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Visualizing circular motion around a Schwarzschild black hole
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View: Figures


Image of Fig. 1.
Fig. 1.

The observer moves on a circular orbit with radius around a Schwarzschild black hole. The torus has radii and . The bold solid line represents a typical light ray. The black hole horizon with radius is indicated by the dashed line.

Image of Fig. 2.
Fig. 2.

Screenshot of the torus application. The Milky Way background image is taken from ESO (Ref. 22). The left overlay shows the observer’s current position, the orientation of the local reference frame, and the viewing direction. The right overlay shows the tidal accelerations. For a bigger view of the overlays, see Fig. 17.

Image of Fig. 3.
Fig. 3.

The projection shows the complete sky at a glance. The distortions close to are due to the projection itself. In this inverse-color image, the white region corresponds to the black hole. The direction of motion is , .

Image of Fig. 4.
Fig. 4.

Cross section of a torus in the -plane with outer radius and inner radius .

Image of Fig. 5.
Fig. 5.

To obtain a real circular shape of the inner circle of the torus with respect to proper distance (solid line) or with respect to constant light travel time (dashed line), must be a function of . Here, , , and .

Image of Fig. 6.
Fig. 6.

Initial wave vector with respect to the local reference frame of the observer.

Image of Fig. 7.
Fig. 7.

Gamuts representing Planck spectra for temperatures from to . (a) Scaled to maximum luminance value for each temperature; (b) scaled to luminance value for temperature .

Image of Fig. 8.
Fig. 8.

Torus in flat Minkowski space for comparison with the later examples in curved space. The observer is either (a) at rest or (b) moves with half the speed of light. In both cases, the observer is currently located at . The torus has an outer radius .

Image of Fig. 9.
Fig. 9.

Different looks of the three torus definitions: Pseudo-Cartesian, length-scaled, and time-scaled (from left to right). The vertical field of view is 20°, and the observer is located at .

Image of Fig. 10.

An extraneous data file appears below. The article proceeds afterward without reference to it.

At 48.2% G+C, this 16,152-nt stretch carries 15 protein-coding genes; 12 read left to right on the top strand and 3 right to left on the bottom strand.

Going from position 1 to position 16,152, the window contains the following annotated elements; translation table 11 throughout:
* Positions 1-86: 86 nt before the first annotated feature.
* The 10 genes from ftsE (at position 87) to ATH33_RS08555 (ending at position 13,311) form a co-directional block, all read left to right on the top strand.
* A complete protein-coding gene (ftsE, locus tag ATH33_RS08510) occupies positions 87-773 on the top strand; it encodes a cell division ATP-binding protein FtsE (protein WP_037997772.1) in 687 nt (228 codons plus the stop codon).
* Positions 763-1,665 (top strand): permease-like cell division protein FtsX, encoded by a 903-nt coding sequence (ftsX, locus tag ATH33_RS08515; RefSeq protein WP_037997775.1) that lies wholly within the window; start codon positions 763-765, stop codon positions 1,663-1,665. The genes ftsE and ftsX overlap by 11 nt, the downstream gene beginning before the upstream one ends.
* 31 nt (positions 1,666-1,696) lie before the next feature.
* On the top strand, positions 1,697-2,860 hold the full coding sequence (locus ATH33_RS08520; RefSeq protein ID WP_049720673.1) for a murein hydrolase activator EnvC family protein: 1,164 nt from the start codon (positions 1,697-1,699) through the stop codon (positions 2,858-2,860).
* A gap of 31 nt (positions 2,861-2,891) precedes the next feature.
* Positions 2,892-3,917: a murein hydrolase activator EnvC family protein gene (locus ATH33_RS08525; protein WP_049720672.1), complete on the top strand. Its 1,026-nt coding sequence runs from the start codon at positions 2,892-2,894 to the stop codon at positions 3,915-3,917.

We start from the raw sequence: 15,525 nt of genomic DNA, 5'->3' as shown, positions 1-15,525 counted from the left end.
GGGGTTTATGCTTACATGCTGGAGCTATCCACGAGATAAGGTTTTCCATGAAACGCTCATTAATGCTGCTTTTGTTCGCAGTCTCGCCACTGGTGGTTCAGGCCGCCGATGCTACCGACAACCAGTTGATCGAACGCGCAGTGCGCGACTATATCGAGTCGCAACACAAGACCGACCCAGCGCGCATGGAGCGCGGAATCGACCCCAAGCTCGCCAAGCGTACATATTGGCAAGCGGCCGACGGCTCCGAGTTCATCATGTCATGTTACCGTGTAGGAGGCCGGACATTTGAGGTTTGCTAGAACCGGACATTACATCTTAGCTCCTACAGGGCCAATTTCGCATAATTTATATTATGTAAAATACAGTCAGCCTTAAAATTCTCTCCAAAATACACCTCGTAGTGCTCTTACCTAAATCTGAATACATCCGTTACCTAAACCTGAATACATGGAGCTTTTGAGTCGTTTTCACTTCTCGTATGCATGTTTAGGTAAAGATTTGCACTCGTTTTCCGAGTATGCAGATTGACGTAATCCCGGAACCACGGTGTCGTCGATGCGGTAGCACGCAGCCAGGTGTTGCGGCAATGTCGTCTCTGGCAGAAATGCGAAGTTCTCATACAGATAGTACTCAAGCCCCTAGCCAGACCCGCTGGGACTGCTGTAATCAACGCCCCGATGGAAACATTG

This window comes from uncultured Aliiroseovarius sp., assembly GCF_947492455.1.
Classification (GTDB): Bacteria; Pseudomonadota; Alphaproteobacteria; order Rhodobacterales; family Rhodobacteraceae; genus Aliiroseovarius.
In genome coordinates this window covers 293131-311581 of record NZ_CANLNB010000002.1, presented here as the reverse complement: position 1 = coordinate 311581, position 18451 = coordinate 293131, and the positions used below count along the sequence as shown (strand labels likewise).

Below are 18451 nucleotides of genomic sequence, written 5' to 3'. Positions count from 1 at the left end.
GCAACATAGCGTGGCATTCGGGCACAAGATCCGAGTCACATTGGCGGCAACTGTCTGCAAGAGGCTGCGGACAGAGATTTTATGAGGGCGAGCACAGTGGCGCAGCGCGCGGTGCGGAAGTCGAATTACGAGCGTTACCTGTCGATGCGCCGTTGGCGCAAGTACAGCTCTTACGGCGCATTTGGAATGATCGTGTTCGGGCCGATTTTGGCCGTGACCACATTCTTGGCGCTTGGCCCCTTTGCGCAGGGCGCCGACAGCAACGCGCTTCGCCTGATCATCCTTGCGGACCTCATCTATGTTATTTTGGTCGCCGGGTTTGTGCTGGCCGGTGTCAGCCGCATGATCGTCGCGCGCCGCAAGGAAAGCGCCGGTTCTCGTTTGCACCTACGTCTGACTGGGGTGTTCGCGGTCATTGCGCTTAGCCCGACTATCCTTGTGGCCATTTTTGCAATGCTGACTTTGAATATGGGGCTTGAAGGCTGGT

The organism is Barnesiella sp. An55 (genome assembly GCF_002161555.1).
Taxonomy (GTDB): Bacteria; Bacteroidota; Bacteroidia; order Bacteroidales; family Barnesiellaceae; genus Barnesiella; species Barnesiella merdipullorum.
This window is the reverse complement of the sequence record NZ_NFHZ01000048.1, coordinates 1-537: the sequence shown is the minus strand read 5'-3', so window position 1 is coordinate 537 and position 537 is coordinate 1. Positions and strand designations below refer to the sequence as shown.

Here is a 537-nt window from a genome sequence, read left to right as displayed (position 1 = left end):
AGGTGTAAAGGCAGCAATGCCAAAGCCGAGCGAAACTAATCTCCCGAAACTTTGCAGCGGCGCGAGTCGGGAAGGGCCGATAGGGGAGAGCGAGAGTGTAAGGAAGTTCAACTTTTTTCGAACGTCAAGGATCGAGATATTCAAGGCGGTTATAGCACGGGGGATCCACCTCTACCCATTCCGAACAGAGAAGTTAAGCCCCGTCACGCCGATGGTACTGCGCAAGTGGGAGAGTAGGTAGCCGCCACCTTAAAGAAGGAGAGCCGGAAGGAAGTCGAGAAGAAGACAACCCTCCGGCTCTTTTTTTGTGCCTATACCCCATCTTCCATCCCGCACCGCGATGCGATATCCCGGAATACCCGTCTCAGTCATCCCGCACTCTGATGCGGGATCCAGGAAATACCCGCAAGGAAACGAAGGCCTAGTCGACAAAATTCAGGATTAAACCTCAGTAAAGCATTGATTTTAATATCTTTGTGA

Fig. 10.

Torus with , , and (from top to bottom). The observer moves with half the speed of light and the vertical field of view of its camera is 20°. The viewing direction is parallel to the direction of motion. On the left side of the top image, the torus appears to extend into an Einstein ring.

Image of Fig. 11.
Fig. 11.

Schematic depiction of geodesics for different . Only the -plane is shown. In each picture, only the one geodesic that reaches the observer tangential to the -direction is considered. Depending on , the light ray (solid line) that the observer (black dot) sees as coming from directly ahead originates from the outer part of the torus (, outer dotted circle) or from the inner part (, inner dotted circle). This increasing bending of light rays with decreasing leads to the apparent change in the direction of bending of the torus for .

Image of Fig. 12.
Fig. 12.

If the torus encompasses the photon orbit, geodesics originating from a point can either reach the observer directly or orbit the black hole one or several times . Therefore, the observer sees the point with the corresponding observation angles , , etc. The gray area marks all points with .

Image of Fig. 13.
Fig. 13.

Torus with as in Fig. 10 but with a vertical field of view of only 2°.

Image of Fig. 14.
Fig. 14.

Torus with . The observer moves with (from top to bottom) and is currently at . The scaled proper times for one complete orbit are . The center of this projection is the direction of motion. (a) The spectrum scaled to -luminance. (b) The spectrum scaled to maximum luminance.

Image of Fig. 15.
Fig. 15.

Parallel-transport of the frame vector on the innermost stable circular timelike geodesic with (see also Ref. 29); and correspond to the natural local tetrad at that position.

Image of Fig. 16.
Fig. 16.

Geodesic precession for an observer on the timelike circular geodesic with and . The observer’s current position is (from top to bottom). The white disk represents the black hole. The colors are inverted in this projection to enhance the visual impression.

Image of Fig. 17.
Fig. 17.

(a) The orientation overlay shows the and frame vectors and the viewing direction of the moving observer. (b) The tidal accelerations overlay shows the direction and strengths of the tidal accelerations with respect to the observer’s reference frame. The central thick line indicates the direction to the black hole.

Image of Fig. 18.
Fig. 18.

Tidal acceleration for motion on the last stable timelike circular orbit with and . The central thick arrow shows the direction to the black hole.


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752b84549af89a08dbdd7fdb8b9568b5 journal.articlezxybnytfddd
Scitation: Visualizing circular motion around a Schwarzschild black hole